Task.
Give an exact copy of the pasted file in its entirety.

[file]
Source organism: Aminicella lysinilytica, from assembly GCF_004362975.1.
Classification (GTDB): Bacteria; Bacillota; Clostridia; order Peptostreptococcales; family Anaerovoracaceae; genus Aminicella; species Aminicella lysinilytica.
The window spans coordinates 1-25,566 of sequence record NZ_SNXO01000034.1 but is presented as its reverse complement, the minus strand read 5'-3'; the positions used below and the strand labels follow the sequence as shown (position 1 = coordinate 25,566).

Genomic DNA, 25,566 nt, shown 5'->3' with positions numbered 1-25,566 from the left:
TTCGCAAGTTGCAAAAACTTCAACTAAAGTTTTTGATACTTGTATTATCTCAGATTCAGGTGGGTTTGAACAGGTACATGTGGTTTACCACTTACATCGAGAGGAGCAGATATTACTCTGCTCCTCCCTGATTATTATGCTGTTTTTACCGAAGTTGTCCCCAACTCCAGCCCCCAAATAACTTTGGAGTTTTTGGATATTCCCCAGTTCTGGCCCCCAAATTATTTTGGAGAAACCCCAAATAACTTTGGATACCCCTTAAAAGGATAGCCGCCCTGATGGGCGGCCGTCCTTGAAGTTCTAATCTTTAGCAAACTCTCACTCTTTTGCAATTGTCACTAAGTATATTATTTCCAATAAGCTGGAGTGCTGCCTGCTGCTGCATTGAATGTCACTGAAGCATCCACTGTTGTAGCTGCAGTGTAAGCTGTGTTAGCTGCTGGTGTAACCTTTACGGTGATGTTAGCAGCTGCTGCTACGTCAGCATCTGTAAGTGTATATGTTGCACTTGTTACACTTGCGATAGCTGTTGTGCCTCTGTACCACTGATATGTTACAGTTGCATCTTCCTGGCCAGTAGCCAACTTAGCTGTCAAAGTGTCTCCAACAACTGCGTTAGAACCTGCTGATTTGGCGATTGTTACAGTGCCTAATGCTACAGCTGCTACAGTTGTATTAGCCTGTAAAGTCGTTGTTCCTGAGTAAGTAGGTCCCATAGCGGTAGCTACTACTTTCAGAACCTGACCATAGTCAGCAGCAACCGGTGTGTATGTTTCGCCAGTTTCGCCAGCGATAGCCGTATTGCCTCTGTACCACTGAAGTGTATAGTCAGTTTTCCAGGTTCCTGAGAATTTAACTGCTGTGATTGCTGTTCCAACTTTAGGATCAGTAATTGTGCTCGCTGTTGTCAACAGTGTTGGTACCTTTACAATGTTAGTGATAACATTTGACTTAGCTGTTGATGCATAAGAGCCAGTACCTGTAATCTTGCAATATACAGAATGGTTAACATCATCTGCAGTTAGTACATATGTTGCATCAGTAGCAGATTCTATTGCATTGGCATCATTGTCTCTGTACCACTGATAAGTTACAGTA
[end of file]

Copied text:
Source organism: Aminicella lysinilytica, from assembly GCF_004362975.1.
Classification (GTDB): Bacteria; Bacillota; Clostridia; order Peptostreptococcales; family Anaerovoracaceae; genus Aminicella; species Aminicella lysinilytica.
The window spans coordinates 1-25,566 of sequence record NZ_SNXO01000034.1 but is presented as its reverse complement, the minus strand read 5'-3'; the positions used below and the strand labels follow the sequence as shown (position 1 = coordinate 25,566).

Genomic DNA, 25,566 nt, shown 5'->3' with positions numbered 1-25,566 from the left:
TTCGCAAGTTGCAAAAACTTCAACTAAAGTTTTTGATACTTGTATTATCTCAGATTCAGGTGGGTTTGAACAGGTACATGTGGTTTACCACTTACATCGAGAGGAGCAGATATTACTCTGCTCCTCCCTGATTATTATGCTGTTTTTACCGAAGTTGTCCCCAACTCCAGCCCCCAAATAACTTTGGAGTTTTTGGATATTCCCCAGTTCTGGCCCCCAAATTATTTTGGAGAAACCCCAAATAACTTTGGATACCCCTTAAAAGGATAGCCGCCCTGATGGGCGGCCGTCCTTGAAGTTCTAATCTTTAGCAAACTCTCACTCTTTTGCAATTGTCACTAAGTATATTATTTCCAATAAGCTGGAGTGCTGCCTGCTGCTGCATTGAATGTCACTGAAGCATCCACTGTTGTAGCTGCAGTGTAAGCTGTGTTAGCTGCTGGTGTAACCTTTACGGTGATGTTAGCAGCTGCTGCTACGTCAGCATCTGTAAGTGTATATGTTGCACTTGTTACACTTGCGATAGCTGTTGTGCCTCTGTACCACTGATATGTTACAGTTGCATCTTCCTGGCCAGTAGCCAACTTAGCTGTCAAAGTGTCTCCAACAACTGCGTTAGAACCTGCTGATTTGGCGATTGTTACAGTGCCTAATGCTACAGCTGCTACAGTTGTATTAGCCTGTAAAGTCGTTGTTCCTGAGTAAGTAGGTCCCATAGCGGTAGCTACTACTTTCAGAACCTGACCATAGTCAGCAGCAACCGGTGTGTATGTTTCGCCAGTTTCGCCAGCGATAGCCGTATTGCCTCTGTACCACTGAAGTGTATAGTCAGTTTTCCAGGTTCCTGAGAATTTAACTGCTGTGATTGCTGTTCCAACTTTAGGATCAGTAATTGTGCTCGCTGTTGTCAACAGTGTTGGTACCTTTACAATGTTAGTGATAACATTTGACTTAGCTGTTGATGCATAAGAGCCAGTACCTGTAATCTTGCAATATACAGAATGGTTAACATCATCTGCAGTTAGTACATATGTTGCATCAGTAGCAGATTCTATTGCATTGGCATCATTGTCTCTGTACCACTGATAAGTTACAGTA